Such was the question posted by a Facebook Friend. It’s a great question — or series of questions. Here’s my response to his post.
For an “academic” answer to your question, I’m an inerrantist. I take it at face value as I read it, trying to take into account the author’s original message to the original audience in the original historical context in the genre it was written. And – not wanting to get into a translation debate – this requires that you use a modern language translation if you don’t know the original languages.
History (much of the OT, the Gospels and Acts) describes what happened.
Didactic (teaching like we find in the NT epistles) prescribes how things are supposed to happen.
Poetry (Psalms) uses imagery and figures of speach.
Apocalyptic (parts of Daniel and Revelation) uses very picturesque language and more figures of speech.
We can easily run into problems when we read an apocalyptic or history passage through a didactic lens. Taking into account the context (historical, culture, and genre) — as best as possible – will give us a proper theological framework to understand the passage in question.
Having said all of this, you don’t have to be an academicians, have a bunch of advanced degrees, and be fluent in the original languages to get the message God wants you to hear.
Adding to what [another commenter] said above, read [the Bible] as a love letter from a holy, merciful, just, gracious God Who relentlessly pursues His people in covenant.
I was reading through our Sunday School Quarterly last night and came across a common illustration that isn’t based in truth. The lesson writer states that,
“Being sincere literally means to be without wax. This is a potter’s term and it refers to the devious practice of patching cracked pots with a mixture of colored dirt and wax in order to hide imperfections. An unwary buyer would think he had bought a good vessel until he used it. Then he would discover that it was defective. A sincere person does not have a cracked character that will be revealed under pressure. Of course, those who are sincere will not give offense to others. We should be honest with ourselves and God and allow God’s Word to mold our character.” (Fall Quarterly, Growing in Love, Joy and Knowledge p. 15, Bogard Press) (Note: I have serious concerns about this lesson writer and the publisher, but I digress.)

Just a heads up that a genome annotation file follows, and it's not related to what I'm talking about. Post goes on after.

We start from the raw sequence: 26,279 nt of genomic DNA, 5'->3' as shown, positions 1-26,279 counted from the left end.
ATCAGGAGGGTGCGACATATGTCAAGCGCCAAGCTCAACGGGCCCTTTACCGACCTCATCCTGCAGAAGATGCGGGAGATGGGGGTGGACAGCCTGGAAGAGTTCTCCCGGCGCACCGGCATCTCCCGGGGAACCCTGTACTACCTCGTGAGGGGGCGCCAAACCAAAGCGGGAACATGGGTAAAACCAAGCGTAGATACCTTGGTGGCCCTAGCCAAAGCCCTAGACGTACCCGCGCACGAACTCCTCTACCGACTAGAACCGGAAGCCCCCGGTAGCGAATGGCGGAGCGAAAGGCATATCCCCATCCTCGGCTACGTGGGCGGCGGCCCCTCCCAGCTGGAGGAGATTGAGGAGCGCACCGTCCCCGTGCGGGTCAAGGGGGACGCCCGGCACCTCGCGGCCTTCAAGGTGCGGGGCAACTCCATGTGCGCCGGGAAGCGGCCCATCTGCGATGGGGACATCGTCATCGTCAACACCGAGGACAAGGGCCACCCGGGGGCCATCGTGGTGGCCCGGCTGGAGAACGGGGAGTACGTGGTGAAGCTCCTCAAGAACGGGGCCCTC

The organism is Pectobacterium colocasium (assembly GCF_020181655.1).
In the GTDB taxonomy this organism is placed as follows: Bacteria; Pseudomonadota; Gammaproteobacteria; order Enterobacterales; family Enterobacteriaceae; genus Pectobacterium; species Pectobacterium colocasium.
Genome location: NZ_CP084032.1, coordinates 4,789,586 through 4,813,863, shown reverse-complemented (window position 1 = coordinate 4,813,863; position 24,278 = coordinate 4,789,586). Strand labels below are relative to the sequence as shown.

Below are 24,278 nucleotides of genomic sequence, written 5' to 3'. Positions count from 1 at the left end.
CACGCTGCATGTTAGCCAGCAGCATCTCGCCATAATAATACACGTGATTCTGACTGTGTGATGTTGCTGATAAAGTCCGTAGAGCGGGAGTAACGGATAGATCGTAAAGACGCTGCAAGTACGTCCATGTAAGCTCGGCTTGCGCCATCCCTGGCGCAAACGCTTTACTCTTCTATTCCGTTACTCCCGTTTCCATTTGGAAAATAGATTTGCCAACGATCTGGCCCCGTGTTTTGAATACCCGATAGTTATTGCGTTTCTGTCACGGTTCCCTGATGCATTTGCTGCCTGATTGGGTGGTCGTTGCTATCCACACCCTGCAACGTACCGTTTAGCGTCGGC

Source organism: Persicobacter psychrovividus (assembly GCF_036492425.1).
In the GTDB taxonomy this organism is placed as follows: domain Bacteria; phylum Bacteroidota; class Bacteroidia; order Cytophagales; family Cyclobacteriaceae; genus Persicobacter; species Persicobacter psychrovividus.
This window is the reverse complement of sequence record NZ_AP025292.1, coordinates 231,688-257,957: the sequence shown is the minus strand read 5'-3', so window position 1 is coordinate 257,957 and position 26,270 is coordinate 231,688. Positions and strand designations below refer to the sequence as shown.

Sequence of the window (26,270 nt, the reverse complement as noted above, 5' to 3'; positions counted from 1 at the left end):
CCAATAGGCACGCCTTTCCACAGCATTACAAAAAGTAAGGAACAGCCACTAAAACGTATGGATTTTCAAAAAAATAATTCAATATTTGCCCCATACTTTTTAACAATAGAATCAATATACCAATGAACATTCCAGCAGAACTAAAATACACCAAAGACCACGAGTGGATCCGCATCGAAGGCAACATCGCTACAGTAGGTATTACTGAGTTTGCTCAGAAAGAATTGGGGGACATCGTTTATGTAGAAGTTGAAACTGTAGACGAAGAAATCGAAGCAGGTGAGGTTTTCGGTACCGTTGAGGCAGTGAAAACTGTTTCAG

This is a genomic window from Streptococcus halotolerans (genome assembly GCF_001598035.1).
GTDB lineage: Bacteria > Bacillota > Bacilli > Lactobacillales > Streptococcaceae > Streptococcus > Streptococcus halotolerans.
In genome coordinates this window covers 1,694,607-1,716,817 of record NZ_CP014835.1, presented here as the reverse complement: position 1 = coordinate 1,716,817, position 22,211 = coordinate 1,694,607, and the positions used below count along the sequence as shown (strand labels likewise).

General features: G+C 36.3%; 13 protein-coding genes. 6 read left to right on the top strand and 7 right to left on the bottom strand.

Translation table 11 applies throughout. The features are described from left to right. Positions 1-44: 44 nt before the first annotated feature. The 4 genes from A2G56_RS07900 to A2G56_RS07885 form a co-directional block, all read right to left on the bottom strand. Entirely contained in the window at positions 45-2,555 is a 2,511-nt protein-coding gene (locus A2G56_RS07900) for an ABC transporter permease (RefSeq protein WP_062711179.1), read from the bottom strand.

This sounds really good, and the premise has been used in many sermons to encourage people to be genuine and authentic. Unfortunately, it isn’t rooted in reality.
According to the Online Etymology Dictionary, “There has been a temptation to see the first element as Latin sine ‘without.’ But there is no etymological justification for the common story that the word means ‘without wax’ (*sin cerae), which is dismissed out of hand by [this dictionary] and others, and the stories invented to justify that folk etymology are even less plausible.”
If we are to be sincere in studying and teaching God’s Word, we must be very careful when using stories like this. When we use “preacher stories”, we actually communicate untruths. Now, I won’t say that those of us who use illustrations like this are lying when we do so, because lying is telling an untruth with the purpose of deceit. What the lesson writer does is not unlike many Bible teachers when we use eisegesis instead of exegesis to study the Bible. Eisegesis means to read into whereas exegesis means to read out of. The dead giveaway for me — that sent me to research this – was the use of “literally” in the definition of sincere. Sadly, many times we say, “literally”, it isn’t literally true.
The Scripture Passage in question is Philippians 1:10 The lesson writer takes an English word sincere that was translated from the Biblical (Koine) Greek word εἰλικρινεις (eilikrineis) which means “pure”. Instead of translating the word from Koine Greek forward into Modern English and translating the word, “pure”, the lesson writer goes from 1611 Elizabethan English (KJV) backward to Latin to find a word pair that never existed to make an illustration that isn’t based in reality. This is a classic example of reading into the Bible what you want it to say, rather than simply letting the Bible Text speak for itself.
Thankfully, this illustration does little actual harm to a Sunday School Student. But being sloppy like this in studying and teaching God’s Word is irresponsible. And if the educated teachers (and degreed lesson writers) are sloppy and irresponsible, can we expect better from our students?
Let’s be sincere and let God’s Word speak for itself.